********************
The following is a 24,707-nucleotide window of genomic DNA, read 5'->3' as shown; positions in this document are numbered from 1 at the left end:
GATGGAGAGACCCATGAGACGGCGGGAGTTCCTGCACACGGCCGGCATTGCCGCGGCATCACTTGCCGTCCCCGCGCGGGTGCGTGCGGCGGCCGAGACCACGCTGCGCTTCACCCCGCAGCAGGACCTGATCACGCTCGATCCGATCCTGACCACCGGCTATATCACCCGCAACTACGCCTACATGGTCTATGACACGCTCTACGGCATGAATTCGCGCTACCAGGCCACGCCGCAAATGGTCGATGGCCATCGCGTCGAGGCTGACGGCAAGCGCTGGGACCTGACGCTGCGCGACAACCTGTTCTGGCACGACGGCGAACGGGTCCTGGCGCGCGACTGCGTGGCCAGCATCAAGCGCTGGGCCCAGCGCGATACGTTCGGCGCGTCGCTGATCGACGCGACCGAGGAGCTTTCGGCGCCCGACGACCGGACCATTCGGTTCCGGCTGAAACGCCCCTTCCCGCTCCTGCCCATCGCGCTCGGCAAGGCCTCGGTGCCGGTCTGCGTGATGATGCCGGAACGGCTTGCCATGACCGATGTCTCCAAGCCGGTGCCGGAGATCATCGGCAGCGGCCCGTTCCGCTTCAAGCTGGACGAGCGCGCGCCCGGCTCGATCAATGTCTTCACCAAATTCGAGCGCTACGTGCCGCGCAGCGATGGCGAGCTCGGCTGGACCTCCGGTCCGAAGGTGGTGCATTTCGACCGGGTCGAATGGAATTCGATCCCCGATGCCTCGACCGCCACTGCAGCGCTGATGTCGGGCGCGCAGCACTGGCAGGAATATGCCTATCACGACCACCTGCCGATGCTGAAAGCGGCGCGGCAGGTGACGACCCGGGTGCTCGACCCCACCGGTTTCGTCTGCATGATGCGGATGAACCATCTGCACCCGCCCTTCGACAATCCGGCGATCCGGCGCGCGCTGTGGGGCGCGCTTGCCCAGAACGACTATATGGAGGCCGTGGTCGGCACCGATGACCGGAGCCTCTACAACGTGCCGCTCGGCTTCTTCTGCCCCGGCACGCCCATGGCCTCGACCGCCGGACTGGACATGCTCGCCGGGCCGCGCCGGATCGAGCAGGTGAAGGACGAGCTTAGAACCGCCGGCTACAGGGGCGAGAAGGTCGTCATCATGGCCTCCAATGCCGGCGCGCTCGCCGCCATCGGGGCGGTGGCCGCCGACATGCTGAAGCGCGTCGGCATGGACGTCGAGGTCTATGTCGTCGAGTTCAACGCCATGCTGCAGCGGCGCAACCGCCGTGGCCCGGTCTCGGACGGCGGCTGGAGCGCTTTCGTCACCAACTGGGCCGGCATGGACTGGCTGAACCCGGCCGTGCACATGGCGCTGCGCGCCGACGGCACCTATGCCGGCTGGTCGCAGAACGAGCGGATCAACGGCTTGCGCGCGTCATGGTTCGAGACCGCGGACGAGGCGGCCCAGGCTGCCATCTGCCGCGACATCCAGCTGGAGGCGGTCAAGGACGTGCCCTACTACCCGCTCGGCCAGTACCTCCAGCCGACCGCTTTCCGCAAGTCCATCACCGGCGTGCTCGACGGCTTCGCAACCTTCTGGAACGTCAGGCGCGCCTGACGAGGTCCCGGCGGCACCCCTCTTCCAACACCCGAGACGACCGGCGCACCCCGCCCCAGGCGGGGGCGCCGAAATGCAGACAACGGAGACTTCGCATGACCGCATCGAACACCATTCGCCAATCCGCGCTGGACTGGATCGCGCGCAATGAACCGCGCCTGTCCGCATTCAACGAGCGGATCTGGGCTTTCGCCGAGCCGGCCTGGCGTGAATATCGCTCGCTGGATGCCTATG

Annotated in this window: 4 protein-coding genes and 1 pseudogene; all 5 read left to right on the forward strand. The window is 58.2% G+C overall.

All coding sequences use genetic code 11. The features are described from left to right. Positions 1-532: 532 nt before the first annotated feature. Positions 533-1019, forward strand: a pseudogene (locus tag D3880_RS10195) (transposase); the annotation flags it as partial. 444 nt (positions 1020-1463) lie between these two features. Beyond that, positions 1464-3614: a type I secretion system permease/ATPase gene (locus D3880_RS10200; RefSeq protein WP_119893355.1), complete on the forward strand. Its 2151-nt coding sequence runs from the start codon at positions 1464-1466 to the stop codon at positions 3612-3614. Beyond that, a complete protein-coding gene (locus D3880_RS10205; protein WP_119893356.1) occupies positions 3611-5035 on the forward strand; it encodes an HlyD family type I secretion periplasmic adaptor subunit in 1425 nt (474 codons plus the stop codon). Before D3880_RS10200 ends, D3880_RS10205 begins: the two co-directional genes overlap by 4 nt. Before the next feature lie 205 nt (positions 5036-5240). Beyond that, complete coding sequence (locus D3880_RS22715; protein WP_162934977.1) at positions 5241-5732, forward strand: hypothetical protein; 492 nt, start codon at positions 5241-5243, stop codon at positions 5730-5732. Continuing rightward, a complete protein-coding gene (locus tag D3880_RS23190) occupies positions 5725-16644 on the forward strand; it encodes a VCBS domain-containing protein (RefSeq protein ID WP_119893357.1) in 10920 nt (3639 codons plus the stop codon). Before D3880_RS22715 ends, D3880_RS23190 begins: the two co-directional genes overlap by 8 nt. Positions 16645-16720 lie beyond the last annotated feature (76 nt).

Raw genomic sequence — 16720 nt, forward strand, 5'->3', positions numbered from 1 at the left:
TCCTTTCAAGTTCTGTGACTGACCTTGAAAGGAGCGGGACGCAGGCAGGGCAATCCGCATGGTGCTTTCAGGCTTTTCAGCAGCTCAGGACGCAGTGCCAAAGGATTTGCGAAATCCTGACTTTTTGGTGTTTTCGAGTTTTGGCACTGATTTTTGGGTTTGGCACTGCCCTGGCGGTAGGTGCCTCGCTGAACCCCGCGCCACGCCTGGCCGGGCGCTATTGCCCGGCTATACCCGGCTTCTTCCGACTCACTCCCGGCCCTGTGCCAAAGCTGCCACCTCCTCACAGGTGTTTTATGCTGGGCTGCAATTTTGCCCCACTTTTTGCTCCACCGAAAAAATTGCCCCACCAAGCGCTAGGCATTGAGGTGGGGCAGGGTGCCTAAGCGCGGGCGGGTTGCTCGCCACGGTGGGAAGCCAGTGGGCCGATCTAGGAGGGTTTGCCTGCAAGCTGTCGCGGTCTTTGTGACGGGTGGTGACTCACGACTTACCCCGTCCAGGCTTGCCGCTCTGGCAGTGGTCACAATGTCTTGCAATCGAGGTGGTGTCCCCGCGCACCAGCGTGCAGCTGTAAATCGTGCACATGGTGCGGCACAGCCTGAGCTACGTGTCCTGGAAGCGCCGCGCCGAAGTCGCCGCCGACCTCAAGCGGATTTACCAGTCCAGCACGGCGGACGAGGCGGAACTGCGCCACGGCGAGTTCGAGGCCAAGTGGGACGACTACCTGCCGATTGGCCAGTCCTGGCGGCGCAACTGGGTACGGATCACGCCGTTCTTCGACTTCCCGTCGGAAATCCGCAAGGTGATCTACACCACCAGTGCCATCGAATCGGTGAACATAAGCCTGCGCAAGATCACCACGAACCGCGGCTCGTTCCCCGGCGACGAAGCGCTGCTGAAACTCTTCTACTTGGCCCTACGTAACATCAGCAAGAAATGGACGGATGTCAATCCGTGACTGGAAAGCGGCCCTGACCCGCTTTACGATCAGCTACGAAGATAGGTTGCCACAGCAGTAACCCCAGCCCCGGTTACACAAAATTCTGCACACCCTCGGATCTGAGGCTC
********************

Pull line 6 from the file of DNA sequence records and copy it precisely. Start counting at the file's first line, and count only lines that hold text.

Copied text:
TCCTTTCAAGTTCTGTGACTGACCTTGAAAGGAGCGGGACGCAGGCAGGGCAATCCGCATGGTGCTTTCAGGCTTTTCAGCAGCTCAGGACGCAGTGCCAAAGGATTTGCGAAATCCTGACTTTTTGGTGTTTTCGAGTTTTGGCACTGATTTTTGGGTTTGGCACTGCCCTGGCGGTAGGTGCCTCGCTGAACCCCGCGCCACGCCTGGCCGGGCGCTATTGCCCGGCTATACCCGGCTTCTTCCGACTCACTCCCGGCCCTGTGCCAAAGCTGCCACCTCCTCACAGGTGTTTTATGCTGGGCTGCAATTTTGCCCCACTTTTTGCTCCACCGAAAAAATTGCCCCACCAAGCGCTAGGCATTGAGGTGGGGCAGGGTGCCTAAGCGCGGGCGGGTTGCTCGCCACGGTGGGAAGCCAGTGGGCCGATCTAGGAGGGTTTGCCTGCAAGCTGTCGCGGTCTTTGTGACGGGTGGTGACTCACGACTTACCCCGTCCAGGCTTGCCGCTCTGGCAGTGGTCACAATGTCTTGCAATCGAGGTGGTGTCCCCGCGCACCAGCGTGCAGCTGTAAATCGTGCACATGGTGCGGCACAGCCTGAGCTACGTGTCCTGGAAGCGCCGCGCCGAAGTCGCCGCCGACCTCAAGCGGATTTACCAGTCCAGCACGGCGGACGAGGCGGAACTGCGCCACGGCGAGTTCGAGGCCAAGTGGGACGACTACCTGCCGATTGGCCAGTCCTGGCGGCGCAACTGGGTACGGATCACGCCGTTCTTCGACTTCCCGTCGGAAATCCGCAAGGTGATCTACACCACCAGTGCCATCGAATCGGTGAACATAAGCCTGCGCAAGATCACCACGAACCGCGGCTCGTTCCCCGGCGACGAAGCGCTGCTGAAACTCTTCTACTTGGCCCTACGTAACATCAGCAAGAAATGGACGGATGTCAATCCGTGACTGGAAAGCGGCCCTGACCCGCTTTACGATCAGCTACGAAGATAGGTTGCCACAGCAGTAACCCCAGCCCCGGTTACACAAAATTCTGCACACCCTCGGATCTGAGGCTC